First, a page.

Shoebox Conversations
Shoebox Conversations: Lauren Mendelsohn-Bass

Shoebox Conversations: Lauren Mendelsohn-Bass

Welcome to our new program, Shoebox Conversations. Our team, Kristine Schomaker, Sheli Silverio and S. Vollie Osborn, is meeting up with artists via Zoom to discuss their art practice, new work, upcoming exhibitions, and more.

Lauren Mendelsohn-Bass is a Los Angeles born painter who received her Bachelor of Arts at the University of California, Los Angeles. Her work takes the viewer on a journey through the word of superficial reality where artificially alluring and nostalgically innocent context marks darker thought, ideas and actions. Playing on the visual tropes of mass marketing and vintage advertisements, her work explores the ways reality is obscured when presented as ostensibly attractive. As popular culture navigates an era of “fake news”, social media, and alternative facts, nothing is as it seems. Her paintings examine today’s culture where truth is fluid; ideas issues and events are routinely reframed to reinforce brand, and even daily life is depicted in a series of perfectly posed, edited and filtered images on social media.

Guilty pleasures are portrayed in a vibrant world of bold imagery. Her work delves into society’s complex emotions around what we desire, and more specifically, the mass marketed idea of desirability in lifestyle, perception, physical characteristics, conspicuous consumption and more. Luscious color and alluring imagery is expertly depicted with great detail in order to seduce the senses. The artist wields realism as a means to expose the lack of reality in socially constructed norms.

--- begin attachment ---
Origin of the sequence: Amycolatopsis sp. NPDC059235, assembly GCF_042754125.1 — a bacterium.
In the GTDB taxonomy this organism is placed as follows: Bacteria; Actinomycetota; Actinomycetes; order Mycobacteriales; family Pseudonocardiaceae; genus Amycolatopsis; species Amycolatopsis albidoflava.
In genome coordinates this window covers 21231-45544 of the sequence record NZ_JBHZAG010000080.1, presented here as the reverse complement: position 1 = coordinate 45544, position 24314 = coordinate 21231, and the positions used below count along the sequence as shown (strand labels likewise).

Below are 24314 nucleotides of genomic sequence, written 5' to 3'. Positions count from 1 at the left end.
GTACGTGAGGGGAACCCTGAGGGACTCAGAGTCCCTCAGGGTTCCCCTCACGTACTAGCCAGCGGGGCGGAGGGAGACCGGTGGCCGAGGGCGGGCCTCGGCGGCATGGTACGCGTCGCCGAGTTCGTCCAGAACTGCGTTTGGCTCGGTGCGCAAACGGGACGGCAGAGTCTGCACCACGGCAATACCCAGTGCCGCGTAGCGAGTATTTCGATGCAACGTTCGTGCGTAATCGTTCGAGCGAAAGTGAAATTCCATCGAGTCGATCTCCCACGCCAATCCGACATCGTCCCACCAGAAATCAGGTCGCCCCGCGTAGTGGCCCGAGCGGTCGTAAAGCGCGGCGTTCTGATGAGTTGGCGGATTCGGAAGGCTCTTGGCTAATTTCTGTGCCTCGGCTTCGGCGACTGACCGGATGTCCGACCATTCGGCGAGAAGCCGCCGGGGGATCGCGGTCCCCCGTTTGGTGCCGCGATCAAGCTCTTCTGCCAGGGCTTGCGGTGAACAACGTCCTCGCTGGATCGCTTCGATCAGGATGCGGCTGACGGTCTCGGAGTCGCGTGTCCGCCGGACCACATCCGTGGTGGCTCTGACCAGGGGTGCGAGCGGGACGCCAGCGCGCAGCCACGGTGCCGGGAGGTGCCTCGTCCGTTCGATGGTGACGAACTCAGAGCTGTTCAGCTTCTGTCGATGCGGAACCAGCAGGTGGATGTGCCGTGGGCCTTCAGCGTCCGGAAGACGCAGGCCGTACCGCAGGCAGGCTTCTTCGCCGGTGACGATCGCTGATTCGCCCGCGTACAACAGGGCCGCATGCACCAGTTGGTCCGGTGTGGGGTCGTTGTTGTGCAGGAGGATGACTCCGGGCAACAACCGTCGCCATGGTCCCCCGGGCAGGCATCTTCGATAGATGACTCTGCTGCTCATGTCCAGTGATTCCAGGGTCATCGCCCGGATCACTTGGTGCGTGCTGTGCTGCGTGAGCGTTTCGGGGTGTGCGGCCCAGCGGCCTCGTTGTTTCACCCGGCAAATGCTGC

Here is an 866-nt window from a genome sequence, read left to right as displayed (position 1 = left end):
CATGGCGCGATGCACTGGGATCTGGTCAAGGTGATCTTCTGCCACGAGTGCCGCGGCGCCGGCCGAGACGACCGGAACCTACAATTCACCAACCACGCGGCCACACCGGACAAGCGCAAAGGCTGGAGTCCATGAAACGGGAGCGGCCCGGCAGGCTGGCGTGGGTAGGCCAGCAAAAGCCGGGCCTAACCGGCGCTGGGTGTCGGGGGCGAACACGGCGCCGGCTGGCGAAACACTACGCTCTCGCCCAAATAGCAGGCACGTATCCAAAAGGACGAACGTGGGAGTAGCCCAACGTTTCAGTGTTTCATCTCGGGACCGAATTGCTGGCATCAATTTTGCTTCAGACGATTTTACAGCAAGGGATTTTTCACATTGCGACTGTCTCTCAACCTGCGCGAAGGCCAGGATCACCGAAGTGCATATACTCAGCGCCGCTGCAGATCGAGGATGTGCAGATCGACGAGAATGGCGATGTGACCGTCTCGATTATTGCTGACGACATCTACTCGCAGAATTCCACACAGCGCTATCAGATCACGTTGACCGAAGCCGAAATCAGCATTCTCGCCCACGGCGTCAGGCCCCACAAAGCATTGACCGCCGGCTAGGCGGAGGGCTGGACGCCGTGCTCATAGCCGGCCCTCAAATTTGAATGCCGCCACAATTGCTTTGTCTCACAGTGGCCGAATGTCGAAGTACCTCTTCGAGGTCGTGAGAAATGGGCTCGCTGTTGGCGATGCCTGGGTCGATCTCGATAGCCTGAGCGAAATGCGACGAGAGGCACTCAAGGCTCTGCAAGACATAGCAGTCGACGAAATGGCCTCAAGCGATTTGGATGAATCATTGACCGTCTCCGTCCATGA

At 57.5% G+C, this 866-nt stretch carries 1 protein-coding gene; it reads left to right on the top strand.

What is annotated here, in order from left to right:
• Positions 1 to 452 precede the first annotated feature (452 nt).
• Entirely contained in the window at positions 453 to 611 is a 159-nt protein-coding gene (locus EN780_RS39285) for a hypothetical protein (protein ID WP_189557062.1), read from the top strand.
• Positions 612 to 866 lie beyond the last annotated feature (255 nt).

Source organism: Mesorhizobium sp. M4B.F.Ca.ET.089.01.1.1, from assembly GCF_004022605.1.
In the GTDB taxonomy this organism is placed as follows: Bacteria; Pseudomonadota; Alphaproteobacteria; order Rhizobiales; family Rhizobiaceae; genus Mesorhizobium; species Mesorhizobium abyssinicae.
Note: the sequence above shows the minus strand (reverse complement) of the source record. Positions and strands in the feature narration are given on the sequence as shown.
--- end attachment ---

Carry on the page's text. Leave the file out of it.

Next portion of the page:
Inspired by 1950’s era advertising, Mendelsohn-Bass evokes a classic Film Noir feel and its emotive German Expressionist roots. Mixing pop imagery and classic noir iconography, she draws the viewer into an enticing sugar coated world, only to find all is not as sweet as it appears. The work appeals to a nostalgic longing for an idealized mechanism to identify villain and hero. In the classic films it was so easy, but careful branding and cultivation of image has made it harder to see the core characteristics of public figures, products and events. Through juxtapositions of symbolic and stylized iconic imagery with high emotional content, her paintings maintain a sense of dramatic tension. The mystery and drama of noir is retained while swapping the dark urban landscape of Hollywood classic films for bright candy colors and a façade of beautiful perfection.